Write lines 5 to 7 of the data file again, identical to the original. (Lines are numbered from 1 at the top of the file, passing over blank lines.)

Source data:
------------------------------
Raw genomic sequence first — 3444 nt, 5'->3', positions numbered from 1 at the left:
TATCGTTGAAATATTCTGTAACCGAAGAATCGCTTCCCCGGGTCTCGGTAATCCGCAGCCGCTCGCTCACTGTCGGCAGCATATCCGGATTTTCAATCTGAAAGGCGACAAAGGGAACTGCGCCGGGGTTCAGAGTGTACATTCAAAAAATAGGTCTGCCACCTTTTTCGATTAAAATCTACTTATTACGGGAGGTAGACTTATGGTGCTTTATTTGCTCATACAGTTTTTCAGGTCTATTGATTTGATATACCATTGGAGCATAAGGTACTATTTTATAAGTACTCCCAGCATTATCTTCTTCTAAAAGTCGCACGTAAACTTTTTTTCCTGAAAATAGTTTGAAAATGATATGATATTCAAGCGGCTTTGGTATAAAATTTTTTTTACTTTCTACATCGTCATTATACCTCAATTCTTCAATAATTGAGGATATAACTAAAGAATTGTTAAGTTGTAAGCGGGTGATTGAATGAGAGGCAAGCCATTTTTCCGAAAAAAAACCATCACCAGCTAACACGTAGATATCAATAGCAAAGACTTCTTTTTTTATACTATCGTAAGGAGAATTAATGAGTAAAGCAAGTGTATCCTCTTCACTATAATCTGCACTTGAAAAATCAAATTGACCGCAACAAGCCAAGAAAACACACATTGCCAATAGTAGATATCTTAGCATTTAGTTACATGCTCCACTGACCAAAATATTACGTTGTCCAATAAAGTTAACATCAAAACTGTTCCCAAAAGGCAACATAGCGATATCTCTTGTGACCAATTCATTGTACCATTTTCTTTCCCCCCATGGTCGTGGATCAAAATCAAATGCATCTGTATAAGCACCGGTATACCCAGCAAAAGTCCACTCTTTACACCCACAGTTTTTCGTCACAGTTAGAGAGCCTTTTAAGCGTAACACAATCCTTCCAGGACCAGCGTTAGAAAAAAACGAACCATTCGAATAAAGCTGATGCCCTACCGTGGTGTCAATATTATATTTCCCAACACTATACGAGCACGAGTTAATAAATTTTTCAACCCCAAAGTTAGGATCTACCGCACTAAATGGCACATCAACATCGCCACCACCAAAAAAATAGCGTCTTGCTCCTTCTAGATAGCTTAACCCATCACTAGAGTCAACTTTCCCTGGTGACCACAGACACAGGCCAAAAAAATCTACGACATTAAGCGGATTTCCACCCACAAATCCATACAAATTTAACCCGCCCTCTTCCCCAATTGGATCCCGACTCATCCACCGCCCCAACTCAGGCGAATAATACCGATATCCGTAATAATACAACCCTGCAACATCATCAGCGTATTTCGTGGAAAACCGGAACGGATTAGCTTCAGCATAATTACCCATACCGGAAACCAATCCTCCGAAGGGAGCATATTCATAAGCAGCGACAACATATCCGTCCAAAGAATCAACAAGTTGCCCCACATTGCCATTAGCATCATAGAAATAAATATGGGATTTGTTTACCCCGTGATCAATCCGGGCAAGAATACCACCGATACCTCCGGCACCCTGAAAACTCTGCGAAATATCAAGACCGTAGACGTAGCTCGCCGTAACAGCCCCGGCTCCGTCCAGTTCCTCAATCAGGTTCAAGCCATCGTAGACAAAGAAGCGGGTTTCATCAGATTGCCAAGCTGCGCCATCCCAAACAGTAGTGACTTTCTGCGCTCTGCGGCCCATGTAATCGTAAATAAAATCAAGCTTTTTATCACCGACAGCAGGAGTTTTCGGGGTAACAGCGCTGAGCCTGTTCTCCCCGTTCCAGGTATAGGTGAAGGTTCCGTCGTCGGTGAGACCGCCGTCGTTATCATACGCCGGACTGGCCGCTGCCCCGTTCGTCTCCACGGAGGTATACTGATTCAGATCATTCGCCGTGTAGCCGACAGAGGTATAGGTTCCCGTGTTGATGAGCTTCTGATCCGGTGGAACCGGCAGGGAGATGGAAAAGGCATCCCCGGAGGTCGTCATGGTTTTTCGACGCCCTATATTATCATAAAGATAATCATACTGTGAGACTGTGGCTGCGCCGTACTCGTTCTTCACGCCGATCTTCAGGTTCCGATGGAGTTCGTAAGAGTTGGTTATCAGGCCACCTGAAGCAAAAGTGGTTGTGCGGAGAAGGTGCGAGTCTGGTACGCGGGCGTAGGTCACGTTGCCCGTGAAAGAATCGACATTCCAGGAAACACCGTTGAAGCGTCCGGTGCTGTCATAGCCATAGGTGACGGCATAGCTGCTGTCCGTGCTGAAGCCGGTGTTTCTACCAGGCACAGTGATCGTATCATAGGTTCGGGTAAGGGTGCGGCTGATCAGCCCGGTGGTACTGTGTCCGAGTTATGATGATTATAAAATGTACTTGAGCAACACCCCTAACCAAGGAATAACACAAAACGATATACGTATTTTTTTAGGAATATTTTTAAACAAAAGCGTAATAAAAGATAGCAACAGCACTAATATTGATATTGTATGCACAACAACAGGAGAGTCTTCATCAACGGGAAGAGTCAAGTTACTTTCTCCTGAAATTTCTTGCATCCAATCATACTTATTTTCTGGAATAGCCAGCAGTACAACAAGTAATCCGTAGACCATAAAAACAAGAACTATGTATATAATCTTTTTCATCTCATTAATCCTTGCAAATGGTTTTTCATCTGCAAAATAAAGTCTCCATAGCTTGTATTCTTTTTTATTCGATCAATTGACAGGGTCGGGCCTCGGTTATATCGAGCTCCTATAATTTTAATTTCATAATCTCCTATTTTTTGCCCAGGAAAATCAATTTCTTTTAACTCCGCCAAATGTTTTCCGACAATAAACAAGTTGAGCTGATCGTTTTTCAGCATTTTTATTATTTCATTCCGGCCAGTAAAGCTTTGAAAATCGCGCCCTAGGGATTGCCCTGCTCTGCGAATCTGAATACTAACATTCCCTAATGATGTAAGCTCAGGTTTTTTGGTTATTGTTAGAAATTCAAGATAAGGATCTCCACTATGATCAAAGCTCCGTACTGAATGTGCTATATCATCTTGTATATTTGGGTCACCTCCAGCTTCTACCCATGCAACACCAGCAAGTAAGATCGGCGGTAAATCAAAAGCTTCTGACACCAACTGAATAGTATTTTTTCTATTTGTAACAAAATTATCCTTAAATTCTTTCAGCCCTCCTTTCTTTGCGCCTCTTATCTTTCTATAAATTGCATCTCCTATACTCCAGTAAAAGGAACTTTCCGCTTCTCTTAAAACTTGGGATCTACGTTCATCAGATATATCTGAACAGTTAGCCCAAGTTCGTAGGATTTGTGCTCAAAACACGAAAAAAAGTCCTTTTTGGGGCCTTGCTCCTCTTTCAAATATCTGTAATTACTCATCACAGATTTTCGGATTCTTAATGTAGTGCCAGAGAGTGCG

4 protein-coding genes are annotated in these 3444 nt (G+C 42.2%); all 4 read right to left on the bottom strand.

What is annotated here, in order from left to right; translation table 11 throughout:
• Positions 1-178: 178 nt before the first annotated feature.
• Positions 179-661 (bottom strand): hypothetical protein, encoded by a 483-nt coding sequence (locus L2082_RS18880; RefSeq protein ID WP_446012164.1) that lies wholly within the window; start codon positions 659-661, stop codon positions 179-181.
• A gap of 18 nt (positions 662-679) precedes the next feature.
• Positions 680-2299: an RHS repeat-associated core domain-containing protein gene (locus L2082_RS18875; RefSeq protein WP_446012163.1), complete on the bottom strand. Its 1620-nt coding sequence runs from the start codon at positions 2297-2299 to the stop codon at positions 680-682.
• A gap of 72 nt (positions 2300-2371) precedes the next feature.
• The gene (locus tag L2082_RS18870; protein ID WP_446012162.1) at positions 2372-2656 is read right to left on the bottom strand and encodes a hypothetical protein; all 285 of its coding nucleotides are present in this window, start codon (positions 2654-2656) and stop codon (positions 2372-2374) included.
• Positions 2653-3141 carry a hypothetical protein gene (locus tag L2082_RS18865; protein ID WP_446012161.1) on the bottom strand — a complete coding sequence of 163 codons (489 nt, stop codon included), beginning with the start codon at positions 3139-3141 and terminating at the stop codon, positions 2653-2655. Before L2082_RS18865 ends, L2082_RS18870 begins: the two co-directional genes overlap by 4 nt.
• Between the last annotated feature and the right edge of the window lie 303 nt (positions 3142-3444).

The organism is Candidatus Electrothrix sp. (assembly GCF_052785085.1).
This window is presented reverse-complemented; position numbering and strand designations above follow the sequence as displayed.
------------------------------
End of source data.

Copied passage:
• Positions 1-178: 178 nt before the first annotated feature.
• Positions 179-661 (bottom strand): hypothetical protein, encoded by a 483-nt coding sequence (locus L2082_RS18880; RefSeq protein ID WP_446012164.1) that lies wholly within the window; start codon positions 659-661, stop codon positions 179-181.
• A gap of 18 nt (positions 662-679) precedes the next feature.